Post #228: Maple Avenue Corridor Multimodal Transportation and Land Use Study

Posted on April 6, 2019

For those of you who are already confused, merely by the title, I’m talking about the Maple Avenue traffic study.  That official title is why I keep referring to it as the (thing formerly known as the) Maple Avenue traffic study.  For the official title, I literally cannot remember all the buzzwords in the correct order.

I’m eventually going to have a lot to say about this, but here I’m just going to say two things.  First, the study, as scoped, is fundamentally inconsistent.  Briefly, if taken at face value 1) it’s impossible to predict traffic 10 years ahead, so we’re not going to do that and instead 2) we’re going to talk about “multi-modal strategies” that could only have significant impact decades into the future.  Second, I’m going to do my own analysis of these issues.  That part will take a while.

Part 1:  Inconsistent timeframe

On the one hand, the Town and consultants have already put put a marker down for “it’s impossible to forecast traffic accurately beyond ten years”.  This is their rationale for only looking five or maybe ten years down the road.  So, under the current plan, the Town will determine how much development they think will occur by (say) 2024, and the consultants will model traffic under that scenario.  And then they’ll both say, hey, we don’t see any problems with MAC zoning.

On the other hand, all this multi-modal stuff can realistically have a significant impact on traffic only if we are looking several decades into the future. If ever.  (Multi-modal just means using more than one method of transportation.  If you walk to the Metro, that’s multi- modal.)  So if we are talking about materially reducing congestion on Maple, via “multi-modal” strategies, we are talking about something our children would benefit from, a few decades from now.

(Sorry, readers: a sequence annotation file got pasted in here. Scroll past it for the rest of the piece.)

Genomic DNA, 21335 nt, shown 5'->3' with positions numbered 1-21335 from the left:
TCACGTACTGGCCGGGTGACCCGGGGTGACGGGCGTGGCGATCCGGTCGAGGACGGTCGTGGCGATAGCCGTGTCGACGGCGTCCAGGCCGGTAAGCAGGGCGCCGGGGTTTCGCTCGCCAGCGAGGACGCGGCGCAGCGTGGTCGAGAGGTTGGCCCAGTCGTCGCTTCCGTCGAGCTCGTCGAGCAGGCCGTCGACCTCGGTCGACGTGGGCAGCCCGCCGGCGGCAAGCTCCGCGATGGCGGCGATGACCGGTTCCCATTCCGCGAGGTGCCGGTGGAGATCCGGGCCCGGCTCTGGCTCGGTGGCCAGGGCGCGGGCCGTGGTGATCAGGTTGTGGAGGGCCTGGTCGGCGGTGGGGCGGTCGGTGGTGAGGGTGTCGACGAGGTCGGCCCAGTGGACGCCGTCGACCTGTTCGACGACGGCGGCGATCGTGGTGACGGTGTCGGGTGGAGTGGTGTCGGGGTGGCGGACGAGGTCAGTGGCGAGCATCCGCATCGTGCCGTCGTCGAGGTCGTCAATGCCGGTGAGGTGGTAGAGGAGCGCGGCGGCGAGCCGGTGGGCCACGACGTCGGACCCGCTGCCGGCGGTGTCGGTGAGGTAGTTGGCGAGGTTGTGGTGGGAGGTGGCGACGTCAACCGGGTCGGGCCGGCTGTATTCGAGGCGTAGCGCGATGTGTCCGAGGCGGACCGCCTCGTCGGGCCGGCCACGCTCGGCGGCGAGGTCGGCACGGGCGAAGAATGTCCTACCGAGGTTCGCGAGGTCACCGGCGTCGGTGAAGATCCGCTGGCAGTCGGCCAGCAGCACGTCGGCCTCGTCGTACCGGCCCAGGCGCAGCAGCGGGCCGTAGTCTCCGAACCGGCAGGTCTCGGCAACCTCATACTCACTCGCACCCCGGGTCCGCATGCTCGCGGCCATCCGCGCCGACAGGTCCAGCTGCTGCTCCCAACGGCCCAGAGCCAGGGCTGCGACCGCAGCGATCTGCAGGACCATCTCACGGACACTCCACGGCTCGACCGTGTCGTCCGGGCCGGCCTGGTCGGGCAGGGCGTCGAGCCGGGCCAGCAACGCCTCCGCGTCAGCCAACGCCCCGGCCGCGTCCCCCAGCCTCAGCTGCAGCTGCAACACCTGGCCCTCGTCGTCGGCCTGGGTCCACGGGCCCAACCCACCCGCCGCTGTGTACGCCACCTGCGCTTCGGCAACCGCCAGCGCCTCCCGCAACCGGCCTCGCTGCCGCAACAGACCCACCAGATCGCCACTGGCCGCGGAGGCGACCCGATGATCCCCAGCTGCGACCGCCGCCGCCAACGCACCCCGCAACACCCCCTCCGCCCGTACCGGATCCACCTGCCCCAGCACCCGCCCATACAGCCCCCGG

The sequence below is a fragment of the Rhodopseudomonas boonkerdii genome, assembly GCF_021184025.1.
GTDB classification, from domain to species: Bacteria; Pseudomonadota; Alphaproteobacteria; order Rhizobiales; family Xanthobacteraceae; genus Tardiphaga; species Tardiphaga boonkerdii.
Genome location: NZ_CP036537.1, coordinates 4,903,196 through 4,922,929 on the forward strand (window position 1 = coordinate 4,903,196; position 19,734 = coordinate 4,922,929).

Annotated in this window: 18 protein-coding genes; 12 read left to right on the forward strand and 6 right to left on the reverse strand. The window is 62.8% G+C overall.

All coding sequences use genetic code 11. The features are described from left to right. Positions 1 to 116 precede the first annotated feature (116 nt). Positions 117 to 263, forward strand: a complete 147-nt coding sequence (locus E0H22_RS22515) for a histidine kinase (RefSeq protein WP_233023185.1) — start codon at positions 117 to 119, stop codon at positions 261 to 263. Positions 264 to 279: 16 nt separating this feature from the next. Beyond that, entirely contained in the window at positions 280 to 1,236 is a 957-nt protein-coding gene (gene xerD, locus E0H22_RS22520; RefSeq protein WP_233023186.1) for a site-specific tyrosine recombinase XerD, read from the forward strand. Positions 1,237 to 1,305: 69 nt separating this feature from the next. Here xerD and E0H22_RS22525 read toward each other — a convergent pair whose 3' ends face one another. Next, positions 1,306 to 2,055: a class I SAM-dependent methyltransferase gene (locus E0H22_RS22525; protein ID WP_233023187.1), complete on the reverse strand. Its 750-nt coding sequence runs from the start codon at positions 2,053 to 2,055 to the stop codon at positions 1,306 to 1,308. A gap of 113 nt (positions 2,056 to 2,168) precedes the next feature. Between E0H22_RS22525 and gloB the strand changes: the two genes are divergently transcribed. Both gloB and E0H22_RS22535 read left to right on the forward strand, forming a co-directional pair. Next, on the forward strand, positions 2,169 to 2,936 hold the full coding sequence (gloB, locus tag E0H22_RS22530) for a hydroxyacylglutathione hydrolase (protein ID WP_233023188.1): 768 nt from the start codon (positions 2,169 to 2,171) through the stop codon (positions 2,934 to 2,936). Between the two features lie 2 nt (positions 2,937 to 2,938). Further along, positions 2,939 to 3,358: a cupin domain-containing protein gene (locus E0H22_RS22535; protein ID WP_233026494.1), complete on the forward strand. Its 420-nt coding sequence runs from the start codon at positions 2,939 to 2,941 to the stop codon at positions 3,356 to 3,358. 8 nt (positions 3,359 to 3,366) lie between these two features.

On that second point, let me be clear.  Right now, in the Town of Vienna, nothing stops people from (e.g.) taking Metro, riding the bus, walking, biking, or using some more esoteric transport mode.  As I have documented on this website, this is objectively a very walkable town.  I bike it all the time.  And we have very nice local bus service (Post #225).

We’re at an equilibrium now, with respect to multi-modal commuting.  Two days ago — beautiful spring day — I took the bus out to the Fairfax Lowes.  There were plenty of empty seats on the Fairfax Connector and Fairfax City Cue buses feeding the Metro.  There were plenty of empty bike slots at the Vienna Metro bike racks.  We have a real-world market test, so to speak.  We already have the capacity in place.  It’s the ridership that’s lacking.

Anyone who thinks they can materially alter that equilibrium, with a five- or ten-year time period, with the tools available to the Town of Vienna, has far more ego than I have.

So that’s the fundamental inconsistency with this study.  The traffic portion will look, at most, ten years down the road.  And within that timeframe, the multi-modal portion will almost certainly have no material impact.  So the Town will simultaneously have to sell the benefits of multi-modal transport that may-or-may-not occur at some point in the far future.  While simultaneously being unwilling to make any prediction of traffic in the far future.

For example, I bet there will be absolutely no integration of the two parts of the study.  There will be absolutely no numerical estimates of the extent to which their proposed multi-modal changes will change the projected “level of service” at the Maple Avenue traffic lights.